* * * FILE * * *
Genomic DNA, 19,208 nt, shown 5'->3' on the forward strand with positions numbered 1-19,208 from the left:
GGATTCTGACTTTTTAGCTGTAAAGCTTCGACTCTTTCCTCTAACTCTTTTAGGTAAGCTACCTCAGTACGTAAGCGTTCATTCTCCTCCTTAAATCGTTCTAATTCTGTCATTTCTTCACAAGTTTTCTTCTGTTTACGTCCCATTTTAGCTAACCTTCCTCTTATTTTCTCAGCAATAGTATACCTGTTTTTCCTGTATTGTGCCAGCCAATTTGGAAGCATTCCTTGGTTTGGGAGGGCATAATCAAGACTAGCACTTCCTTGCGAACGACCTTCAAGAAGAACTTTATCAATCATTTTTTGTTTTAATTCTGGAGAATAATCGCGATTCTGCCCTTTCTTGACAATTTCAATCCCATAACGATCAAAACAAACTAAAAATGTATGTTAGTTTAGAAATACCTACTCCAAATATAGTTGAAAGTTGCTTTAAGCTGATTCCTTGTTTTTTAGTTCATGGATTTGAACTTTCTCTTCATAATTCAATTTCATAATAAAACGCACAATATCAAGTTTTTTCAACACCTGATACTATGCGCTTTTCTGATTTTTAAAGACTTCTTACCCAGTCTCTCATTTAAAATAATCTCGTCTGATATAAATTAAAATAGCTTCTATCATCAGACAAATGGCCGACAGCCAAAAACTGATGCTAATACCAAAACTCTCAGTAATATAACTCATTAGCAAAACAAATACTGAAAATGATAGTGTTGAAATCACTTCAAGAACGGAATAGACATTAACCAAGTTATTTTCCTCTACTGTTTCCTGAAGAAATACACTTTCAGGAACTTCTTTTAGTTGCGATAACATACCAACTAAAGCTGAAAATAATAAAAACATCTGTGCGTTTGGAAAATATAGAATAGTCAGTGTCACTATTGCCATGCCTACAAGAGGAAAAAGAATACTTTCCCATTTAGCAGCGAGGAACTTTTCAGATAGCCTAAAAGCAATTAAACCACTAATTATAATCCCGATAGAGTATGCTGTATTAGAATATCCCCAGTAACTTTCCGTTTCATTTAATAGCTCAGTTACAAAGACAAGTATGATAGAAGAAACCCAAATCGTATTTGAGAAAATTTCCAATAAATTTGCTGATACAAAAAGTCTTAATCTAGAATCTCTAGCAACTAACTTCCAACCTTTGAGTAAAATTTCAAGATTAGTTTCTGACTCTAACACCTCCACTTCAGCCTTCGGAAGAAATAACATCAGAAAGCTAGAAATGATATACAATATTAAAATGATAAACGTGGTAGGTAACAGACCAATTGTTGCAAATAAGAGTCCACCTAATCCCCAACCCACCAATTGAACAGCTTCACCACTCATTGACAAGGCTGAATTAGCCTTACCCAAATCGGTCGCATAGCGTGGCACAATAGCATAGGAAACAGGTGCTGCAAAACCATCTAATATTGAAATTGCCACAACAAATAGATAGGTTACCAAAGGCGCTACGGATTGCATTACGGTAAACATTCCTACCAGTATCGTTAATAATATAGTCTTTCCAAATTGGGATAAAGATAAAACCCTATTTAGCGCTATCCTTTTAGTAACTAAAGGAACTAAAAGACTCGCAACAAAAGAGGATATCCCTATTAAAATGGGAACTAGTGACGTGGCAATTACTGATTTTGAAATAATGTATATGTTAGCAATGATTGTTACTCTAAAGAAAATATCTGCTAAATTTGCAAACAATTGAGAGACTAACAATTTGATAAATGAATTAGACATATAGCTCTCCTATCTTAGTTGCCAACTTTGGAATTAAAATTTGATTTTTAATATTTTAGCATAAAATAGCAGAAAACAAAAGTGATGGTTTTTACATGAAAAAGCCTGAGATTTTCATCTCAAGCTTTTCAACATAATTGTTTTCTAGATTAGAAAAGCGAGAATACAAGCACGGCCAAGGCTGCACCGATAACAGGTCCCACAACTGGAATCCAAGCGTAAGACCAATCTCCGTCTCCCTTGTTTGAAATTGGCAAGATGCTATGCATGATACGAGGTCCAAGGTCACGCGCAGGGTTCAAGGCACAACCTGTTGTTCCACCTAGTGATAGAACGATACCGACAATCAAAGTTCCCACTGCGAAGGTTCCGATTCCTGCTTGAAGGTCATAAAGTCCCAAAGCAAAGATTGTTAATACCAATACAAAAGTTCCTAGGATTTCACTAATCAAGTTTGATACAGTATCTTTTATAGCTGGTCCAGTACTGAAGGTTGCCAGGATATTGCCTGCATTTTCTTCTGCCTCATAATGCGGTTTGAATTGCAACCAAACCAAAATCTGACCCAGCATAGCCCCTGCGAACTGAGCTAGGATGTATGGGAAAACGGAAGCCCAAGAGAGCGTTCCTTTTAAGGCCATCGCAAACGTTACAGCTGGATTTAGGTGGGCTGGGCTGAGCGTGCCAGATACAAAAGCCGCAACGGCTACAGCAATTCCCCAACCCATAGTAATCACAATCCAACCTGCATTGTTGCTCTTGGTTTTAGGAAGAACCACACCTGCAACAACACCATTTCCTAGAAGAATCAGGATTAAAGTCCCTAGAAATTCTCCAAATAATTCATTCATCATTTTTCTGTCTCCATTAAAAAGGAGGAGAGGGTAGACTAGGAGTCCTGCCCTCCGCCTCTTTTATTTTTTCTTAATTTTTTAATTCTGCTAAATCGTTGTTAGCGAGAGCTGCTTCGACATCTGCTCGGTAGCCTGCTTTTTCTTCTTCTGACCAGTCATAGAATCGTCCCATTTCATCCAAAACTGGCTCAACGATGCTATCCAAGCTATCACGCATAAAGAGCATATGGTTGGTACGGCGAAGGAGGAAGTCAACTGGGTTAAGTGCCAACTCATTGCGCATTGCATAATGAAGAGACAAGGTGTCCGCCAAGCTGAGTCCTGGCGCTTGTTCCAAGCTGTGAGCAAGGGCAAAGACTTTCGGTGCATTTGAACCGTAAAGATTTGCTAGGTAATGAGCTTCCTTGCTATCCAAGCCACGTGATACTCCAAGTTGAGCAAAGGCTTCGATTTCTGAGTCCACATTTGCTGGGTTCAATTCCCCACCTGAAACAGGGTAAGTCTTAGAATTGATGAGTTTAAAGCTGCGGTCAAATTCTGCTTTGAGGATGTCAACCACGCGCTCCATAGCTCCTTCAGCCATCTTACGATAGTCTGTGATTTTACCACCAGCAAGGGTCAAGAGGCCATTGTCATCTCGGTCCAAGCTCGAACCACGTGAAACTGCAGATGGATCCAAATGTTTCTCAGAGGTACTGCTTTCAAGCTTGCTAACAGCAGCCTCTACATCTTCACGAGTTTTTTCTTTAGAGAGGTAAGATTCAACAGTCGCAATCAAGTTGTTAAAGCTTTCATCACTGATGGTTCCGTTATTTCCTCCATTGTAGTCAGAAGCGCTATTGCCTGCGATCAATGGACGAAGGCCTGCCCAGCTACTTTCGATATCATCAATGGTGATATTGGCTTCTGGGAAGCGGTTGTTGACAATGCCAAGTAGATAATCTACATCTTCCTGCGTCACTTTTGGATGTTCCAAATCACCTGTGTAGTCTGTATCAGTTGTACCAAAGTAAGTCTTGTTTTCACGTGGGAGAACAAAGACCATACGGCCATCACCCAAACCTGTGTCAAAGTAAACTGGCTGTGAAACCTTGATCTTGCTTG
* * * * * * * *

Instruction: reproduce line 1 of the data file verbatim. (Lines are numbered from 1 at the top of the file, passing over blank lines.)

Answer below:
Genomic DNA, 19,208 nt, shown 5'->3' on the forward strand with positions numbered 1-19,208 from the left: